One morning a couple of weeks ago before the start of school, my youngest daughter and I were running errands and enjoying the hot, steamy Texas weather ( a little sarcasm there) when she says to me, “Mom, let’s stop and get some donuts to enjoy with our coffee while we talk”
Our coffee? No, I am the coffee drinker, but I just laugh and say okay because why not (?) and she’s cute.
We grab our donuts – chocolate frosted for me, cherry frosted for her – and head home to make coffee, then sit out on the patio for a lazy morning of conversation and inevitable silliness.
I fix my coffee just the way I like it with 2 packs raw sugar and just a touch of cream, while my girl has her cup of mostly milk with just a touch of decaf coffee and sugar. She adjusts it to suit her taste.
We sit. We sigh. We DEVOUR our donuts. Then we talk about what she’s looking forward to in third grade. Again, I sip my coffee and she sips hers. The conversation turns to maybe going on vacation over the holidays and the (very remote) possibility of getting a puppy.
We sip some more while enjoying the comfortable silence and it is in that silence that I was transported back to a scene very familiar, yet unfamiliar in the kitchen of the house where I lived as a little girl. A very small kitchen with a 50’s style Formica table in the corner and the smell of fresh roasted coffee brewing. No older than 5, I am there with my mother and two of her sisters.
My aunts would come over for coffee every Saturday morning and just the thought of it makes me smile.
Daddy worked third shift and he would stop by the bakery on his way home in the morning to bring cinnamon/sugar donuts as a weekly treat. They were the best donuts ever or at least that’s the way I remember it. Still warm, firm on the outside, soft and fluffy inside with the perfect ratio of cinnamon to sugar.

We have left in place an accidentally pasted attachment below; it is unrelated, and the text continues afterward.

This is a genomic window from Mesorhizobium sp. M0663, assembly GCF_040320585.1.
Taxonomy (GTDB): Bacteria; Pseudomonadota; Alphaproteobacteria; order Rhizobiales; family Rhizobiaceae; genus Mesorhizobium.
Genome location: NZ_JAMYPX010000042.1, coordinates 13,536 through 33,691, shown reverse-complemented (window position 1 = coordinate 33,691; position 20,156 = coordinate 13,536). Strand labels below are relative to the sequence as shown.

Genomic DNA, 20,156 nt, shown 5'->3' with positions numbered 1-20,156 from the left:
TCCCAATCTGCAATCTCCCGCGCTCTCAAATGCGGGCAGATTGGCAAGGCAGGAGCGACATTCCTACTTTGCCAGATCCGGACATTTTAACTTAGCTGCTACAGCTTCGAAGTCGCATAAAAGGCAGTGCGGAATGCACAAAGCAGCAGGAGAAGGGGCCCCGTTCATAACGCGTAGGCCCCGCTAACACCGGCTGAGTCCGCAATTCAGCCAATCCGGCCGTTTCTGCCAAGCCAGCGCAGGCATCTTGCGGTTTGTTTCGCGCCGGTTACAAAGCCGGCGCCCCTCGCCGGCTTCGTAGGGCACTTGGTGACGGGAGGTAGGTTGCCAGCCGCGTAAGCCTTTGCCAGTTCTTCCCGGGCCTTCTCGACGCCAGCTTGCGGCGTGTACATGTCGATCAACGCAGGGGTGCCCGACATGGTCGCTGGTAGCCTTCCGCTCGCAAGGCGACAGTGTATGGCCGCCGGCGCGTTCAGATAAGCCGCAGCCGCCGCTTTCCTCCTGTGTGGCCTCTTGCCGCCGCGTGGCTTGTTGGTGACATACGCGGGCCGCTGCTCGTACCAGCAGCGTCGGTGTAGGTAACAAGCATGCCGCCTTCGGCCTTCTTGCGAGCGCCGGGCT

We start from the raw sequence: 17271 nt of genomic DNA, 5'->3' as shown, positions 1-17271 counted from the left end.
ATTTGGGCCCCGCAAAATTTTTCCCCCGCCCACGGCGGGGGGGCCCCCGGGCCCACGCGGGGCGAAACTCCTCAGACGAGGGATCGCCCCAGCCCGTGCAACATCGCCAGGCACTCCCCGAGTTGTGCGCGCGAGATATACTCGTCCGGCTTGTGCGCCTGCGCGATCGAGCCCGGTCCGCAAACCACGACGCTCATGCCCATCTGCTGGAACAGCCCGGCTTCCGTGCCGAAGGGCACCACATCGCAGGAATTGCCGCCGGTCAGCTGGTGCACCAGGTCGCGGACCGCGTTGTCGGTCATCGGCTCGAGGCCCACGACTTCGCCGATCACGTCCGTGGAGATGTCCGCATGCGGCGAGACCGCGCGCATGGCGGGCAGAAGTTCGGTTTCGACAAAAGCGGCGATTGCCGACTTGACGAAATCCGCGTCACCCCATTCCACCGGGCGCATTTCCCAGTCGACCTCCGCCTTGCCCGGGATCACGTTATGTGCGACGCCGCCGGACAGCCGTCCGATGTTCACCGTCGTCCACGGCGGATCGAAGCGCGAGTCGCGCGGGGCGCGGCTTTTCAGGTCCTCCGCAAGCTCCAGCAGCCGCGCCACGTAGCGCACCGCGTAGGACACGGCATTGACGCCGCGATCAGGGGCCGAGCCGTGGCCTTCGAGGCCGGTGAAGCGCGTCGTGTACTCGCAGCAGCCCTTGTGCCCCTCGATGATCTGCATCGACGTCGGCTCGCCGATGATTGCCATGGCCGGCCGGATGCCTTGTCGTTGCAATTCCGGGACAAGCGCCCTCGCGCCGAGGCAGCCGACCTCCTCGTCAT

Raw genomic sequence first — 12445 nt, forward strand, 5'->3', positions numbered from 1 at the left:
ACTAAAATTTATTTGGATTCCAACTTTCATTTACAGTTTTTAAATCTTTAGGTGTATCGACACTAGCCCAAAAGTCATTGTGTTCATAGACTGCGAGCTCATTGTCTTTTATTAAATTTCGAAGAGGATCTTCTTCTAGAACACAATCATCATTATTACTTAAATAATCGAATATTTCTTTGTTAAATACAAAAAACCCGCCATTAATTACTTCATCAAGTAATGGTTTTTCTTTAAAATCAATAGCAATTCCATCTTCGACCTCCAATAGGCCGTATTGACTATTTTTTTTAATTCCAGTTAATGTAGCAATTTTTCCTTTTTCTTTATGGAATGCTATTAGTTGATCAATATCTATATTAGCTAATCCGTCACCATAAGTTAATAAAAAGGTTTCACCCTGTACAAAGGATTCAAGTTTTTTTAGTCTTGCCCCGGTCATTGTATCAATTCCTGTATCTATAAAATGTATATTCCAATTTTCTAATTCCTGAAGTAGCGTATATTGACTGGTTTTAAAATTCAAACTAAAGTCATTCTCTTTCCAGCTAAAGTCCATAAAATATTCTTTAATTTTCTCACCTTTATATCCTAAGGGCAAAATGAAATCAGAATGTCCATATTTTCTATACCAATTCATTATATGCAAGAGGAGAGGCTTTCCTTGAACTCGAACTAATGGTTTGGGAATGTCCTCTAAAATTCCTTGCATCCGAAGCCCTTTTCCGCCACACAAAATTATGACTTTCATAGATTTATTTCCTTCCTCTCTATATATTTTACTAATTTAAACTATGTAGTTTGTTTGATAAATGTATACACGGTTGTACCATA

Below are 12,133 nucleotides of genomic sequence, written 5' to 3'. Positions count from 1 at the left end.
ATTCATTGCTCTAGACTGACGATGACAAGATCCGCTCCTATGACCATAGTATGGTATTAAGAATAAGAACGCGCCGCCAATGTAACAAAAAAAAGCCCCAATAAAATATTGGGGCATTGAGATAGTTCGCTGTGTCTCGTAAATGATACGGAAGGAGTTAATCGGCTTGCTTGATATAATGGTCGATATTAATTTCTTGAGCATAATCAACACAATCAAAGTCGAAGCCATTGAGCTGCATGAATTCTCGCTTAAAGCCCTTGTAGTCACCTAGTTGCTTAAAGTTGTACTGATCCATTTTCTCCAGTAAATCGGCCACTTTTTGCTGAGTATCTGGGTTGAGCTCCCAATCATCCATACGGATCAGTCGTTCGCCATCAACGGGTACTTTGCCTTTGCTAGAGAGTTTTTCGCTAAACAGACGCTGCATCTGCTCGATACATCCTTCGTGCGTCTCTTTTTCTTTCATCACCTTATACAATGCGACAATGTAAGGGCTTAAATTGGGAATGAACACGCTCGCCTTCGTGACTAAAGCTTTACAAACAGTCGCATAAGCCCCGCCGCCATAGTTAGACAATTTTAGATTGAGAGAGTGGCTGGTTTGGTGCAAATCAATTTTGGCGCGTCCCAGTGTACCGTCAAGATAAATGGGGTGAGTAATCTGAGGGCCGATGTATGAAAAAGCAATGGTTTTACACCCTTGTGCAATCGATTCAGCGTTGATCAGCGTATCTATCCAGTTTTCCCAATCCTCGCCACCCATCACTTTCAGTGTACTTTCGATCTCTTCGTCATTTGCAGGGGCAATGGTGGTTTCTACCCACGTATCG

My aunts and my mother gathered there over coffee and donuts to discuss neighborhood goings on and what not. I think one might call it gossiping and one would probably be correct, but what I really remember and loved was the feeling in the room. There I’d sit with my …you guessed it…cup of milk with a splash of coffee, just one of the ladies listening and taking it all in.
There was a lot of laughter, even giggling from these grown women.
“What you say?”
“Girl, you are a mess!”
“Humph! Don’t start no mess, won’t be no mess.”
Every once in a while I’d throw in a well-placed “Mercy me,” just to remind them that I was part of the group.
They were funny, bold, smart and very real. That kitchen was warm with love and full of life. This was long before smart phones distracted us during conversations and thoughts could be conveyed through 140 word texts. You didn’t need emojis to decipher the intended emotion conveyed in your words and you received the satisfaction of real human interaction. My 5 – year – old heart was full every Saturday morning and my mother and aunts colored my world with their vibrant personalities. Quite often they would break into song, usually gospel, and I sang right along with them. I had no idea how perfect my life really was in those moments.
I sat there reminiscing for what seemed like a long time, but it was really only a few minutes.
“Mom, what are you thinking about?” she asks, bringing me back to my patio, the heat and our donuts with coffee. I tell her about my Saturday morning donuts and coffee clutch with my mom and aunts. When I get to the part about the donuts being a weekly treat she looks at me with sad eyes and asks, “Were you poor?” because we only got treats on Saturday mornings.
I look right back and said “No, you’re spoiled.”
“Does thinking about that make your happy?”
“Hhhmmm, why do you ask?”
“Because you’re smiling.”
“Yes, it is a very happy memory and I guess you could say that’s where my love of coffee really started.”
I take another sip as she gets up from her seat.
“Uh, Mom, coffee is gross! I never want to drink this again, but we can still hang out and eat donuts.”
With that, she’s off to get her iPad for Minecraft.